Etrian Odyssey is, if nothing else, an appreciably singular experience in RPG gaming. Well, scratch that – it’s a singular experience amongst games you’ve actually heard of. Though not the original architect of first-person dungeon crawling, Etrian Odyssey has done a whole lot since its debut in 2007 to elevate its unique brand of exploration from niche-beyond-belief to– well, its actually still pretty targeted, but less so. As a result, Etrian Odyssey Untold: The Millennium Girl is a game that has a lot to offer if you’re willing to sink your time and attention into it. And for better or worse, what you get back is probably unlike anything else you’ve played recently, thanks to the game’s unique mechanisms of delivering player satisfaction.
Untold is a remake-slash-reimagining of 2007’s original Etrian Odyssey, and though the game may not be a visual or technical marvel, the improvements to overall presentation are no doubt substantial. The most obvious and front-facing addition to this new version, and the one most heavily-touted by Atlus for as long as I’ve followed it, is the game’s glossy new story mode. The inclusion of plot and narrative is much appreciated, but perhaps it’s a bit too sheened-up. Though the game’s art assets and general presentation all look great, the actual events of the story have a hard time not falling very, very flat. This is largely due to a plot arc that has been used time and time again in not just RPGs, or just JRPGs, but really all of fantasy for dozens of years. Tropes aren’t inherently bad – in fact, when used correctly, they comprise some of the best stories ever told. But the ‘forgotten, slumbering evil force suddenly renewed’ act is a tough one to pull off, and Untold does little to integrate a new or creative spin.
Luckily, this is all of little consequence for a few resounding reasons. I’ll come back to story and looks later, but Etrian Odyssey’s main and most intriguing hook, without a doubt, is traversal of its remote, unexplored grid-maze dungeons. Within the first fifteen minutes of the game, you’re assigned the task of traveling to the ground level of a harrowing forest maze and mapping its topography. “Oh, mapping! That sounds fun!” you might think. No. Just no. If new to the series, then you really have no idea. The game essentially dumps you into a massive, unexplored, unmarked, and uncharted grid, and your task is to literally draw a map of your surroundings as you see them. It’s very possible that you read the last sentence and were horrified, and equally as possible that you read it and got very, very excited. And that’s the beauty of what Atlus has done. The conspicuous lack of handholding or extensive tutorial associated with something as challenging as inputting a real-world, physical task through to the game via the stylus and touchscreen is, in a way, what the series is all about – and it’s entirely up to you to embrace it. In my case, embrace led to a type of immersion I find immensely satisfying. That said, your mileage may vary.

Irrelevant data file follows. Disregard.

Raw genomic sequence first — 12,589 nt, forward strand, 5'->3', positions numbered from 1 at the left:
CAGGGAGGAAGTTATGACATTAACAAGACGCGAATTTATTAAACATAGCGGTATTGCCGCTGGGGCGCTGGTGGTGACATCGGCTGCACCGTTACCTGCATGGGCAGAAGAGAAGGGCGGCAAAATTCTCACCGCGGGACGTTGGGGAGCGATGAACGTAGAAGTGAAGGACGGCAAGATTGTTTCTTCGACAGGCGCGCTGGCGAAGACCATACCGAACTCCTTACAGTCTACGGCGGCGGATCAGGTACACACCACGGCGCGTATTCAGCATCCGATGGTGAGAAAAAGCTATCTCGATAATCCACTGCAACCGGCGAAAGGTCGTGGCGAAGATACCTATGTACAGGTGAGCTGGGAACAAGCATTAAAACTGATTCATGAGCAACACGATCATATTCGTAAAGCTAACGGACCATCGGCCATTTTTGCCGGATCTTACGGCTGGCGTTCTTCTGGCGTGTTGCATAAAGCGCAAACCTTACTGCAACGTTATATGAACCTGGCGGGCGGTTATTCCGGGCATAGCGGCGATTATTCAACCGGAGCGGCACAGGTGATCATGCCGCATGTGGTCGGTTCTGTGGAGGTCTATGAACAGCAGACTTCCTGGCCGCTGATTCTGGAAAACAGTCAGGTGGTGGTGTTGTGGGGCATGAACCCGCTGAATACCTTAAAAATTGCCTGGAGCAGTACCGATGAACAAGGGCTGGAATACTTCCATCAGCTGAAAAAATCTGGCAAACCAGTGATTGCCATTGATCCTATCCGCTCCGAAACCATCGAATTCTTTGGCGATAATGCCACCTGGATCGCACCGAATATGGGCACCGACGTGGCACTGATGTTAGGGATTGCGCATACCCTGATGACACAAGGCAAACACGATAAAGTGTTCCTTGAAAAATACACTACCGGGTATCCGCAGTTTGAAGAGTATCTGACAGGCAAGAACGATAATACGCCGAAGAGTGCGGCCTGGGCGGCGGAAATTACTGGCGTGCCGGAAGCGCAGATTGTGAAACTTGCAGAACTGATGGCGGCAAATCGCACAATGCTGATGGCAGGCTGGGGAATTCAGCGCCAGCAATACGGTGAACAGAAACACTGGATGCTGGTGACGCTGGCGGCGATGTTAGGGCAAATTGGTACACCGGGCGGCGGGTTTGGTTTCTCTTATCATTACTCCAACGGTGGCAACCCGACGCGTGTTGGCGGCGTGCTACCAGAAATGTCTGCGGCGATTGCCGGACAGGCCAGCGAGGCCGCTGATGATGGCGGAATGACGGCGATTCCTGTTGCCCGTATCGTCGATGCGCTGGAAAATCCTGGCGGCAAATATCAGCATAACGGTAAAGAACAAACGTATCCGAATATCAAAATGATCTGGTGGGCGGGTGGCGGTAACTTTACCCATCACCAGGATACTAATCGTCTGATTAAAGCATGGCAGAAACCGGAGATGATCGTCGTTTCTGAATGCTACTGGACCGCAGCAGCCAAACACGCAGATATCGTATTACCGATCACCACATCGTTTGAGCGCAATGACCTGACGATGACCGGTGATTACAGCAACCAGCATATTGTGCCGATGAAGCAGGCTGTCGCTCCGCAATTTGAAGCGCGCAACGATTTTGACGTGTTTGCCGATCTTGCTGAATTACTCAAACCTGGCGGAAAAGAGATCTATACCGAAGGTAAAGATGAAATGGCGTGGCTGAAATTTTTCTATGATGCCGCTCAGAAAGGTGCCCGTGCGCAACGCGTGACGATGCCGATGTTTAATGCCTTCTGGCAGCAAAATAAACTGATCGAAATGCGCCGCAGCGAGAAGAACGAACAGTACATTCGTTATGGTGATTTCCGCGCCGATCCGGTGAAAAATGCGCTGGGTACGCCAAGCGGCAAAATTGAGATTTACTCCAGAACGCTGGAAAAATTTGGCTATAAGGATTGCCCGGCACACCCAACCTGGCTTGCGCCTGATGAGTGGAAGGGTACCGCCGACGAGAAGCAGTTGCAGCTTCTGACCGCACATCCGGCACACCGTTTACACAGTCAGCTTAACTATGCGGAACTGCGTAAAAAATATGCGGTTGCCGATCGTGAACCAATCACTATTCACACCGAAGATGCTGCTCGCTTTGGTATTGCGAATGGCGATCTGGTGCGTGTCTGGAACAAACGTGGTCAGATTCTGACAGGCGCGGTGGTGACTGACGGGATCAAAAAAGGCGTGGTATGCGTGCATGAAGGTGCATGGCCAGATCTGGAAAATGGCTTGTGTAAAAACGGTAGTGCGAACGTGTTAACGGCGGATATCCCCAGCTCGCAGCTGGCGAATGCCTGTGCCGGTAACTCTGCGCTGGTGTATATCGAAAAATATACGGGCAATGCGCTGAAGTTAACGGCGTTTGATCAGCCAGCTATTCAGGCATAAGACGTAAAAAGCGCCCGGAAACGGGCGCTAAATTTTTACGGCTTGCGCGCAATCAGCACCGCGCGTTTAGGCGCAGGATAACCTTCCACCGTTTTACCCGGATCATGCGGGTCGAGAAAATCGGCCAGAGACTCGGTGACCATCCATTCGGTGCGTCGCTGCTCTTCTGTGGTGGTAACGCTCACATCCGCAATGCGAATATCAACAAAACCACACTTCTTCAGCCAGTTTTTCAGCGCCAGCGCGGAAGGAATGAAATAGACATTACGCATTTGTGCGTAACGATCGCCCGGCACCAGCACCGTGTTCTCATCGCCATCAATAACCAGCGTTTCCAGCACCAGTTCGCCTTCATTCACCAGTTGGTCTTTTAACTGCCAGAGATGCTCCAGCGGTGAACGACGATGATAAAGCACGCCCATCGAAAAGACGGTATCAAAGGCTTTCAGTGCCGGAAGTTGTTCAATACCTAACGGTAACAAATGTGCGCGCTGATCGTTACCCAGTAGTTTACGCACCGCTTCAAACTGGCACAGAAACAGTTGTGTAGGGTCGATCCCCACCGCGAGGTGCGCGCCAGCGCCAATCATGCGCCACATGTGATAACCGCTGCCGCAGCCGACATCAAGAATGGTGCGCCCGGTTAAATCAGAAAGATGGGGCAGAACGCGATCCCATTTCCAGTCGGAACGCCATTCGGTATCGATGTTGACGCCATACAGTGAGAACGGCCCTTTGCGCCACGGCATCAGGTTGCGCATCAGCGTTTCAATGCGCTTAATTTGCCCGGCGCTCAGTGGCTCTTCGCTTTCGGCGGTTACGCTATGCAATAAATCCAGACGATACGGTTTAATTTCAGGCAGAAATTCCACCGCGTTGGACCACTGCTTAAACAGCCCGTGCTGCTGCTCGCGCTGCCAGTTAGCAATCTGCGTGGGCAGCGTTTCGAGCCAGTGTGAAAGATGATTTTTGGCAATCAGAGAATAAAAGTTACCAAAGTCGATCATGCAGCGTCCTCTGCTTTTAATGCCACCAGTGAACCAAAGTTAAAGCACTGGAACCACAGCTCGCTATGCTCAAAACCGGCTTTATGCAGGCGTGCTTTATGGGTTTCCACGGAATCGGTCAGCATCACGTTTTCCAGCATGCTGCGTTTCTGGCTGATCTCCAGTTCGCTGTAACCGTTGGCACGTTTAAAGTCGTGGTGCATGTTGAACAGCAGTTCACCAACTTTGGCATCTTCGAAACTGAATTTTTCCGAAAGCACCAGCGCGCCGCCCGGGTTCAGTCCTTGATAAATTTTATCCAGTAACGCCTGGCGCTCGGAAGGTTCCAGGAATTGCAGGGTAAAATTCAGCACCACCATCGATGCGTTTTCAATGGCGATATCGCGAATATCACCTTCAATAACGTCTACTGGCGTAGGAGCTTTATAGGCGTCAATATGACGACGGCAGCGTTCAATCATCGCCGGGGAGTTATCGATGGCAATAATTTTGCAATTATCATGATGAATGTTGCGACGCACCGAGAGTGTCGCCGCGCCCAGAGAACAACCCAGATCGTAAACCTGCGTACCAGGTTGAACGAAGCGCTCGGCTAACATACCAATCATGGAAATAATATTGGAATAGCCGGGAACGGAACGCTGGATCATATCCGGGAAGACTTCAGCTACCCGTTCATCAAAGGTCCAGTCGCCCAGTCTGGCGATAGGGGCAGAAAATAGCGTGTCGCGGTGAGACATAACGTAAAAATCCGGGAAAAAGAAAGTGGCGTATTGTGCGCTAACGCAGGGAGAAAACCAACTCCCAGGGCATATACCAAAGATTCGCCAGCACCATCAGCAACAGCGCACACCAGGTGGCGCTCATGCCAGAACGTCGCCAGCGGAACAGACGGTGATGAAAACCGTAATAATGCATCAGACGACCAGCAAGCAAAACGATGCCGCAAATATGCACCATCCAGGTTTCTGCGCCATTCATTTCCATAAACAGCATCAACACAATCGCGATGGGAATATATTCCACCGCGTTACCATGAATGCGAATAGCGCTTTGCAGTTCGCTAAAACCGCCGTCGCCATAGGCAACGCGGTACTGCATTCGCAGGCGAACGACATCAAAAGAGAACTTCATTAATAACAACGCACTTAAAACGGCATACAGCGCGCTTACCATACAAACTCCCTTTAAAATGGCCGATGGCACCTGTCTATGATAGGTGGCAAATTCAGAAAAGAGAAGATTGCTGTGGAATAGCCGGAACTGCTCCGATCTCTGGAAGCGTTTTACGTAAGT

The game isn’t all just fun and cartography, though, and as you traverse these elaborate and seemingly random mazes you’ll encounter all sorts of foul creatures, from butterflies, to killer crabs, to creepy camel-esque bipeds. Though random battles with lesser (though often still challenging) foes are commonplace, the real foes come when you encounter FOEs. What, you don’t know about FOEs? Formido Oppugnatura Exsequens? Essentially an amusingly overwrought name for wandering mini-bosses, FOEs slither and slink around the game’s various labyrinths waiting to devastate your party and bring your adventure to a short and swift conclusion. Luckily, FOEs won’t just appear randomly like other enemies – you can strategically avoid and move around them via the map and other indicators, and taking on FOEs at the right time becomes a crucial part of your party’s strategy. Too soon, and you’ll suffer a humiliating defeat as a powered-up FOE annihilates you with ease. Too late, and– well, I guess there’s no real downside to grinding a bunch and taking on a FOE too late. But the point is, they add strategy and raise the stakes, as well as making the sometimes-dull dungeon crawling and mapping a fair bit more exciting, and for that their inclusion is much welcomed.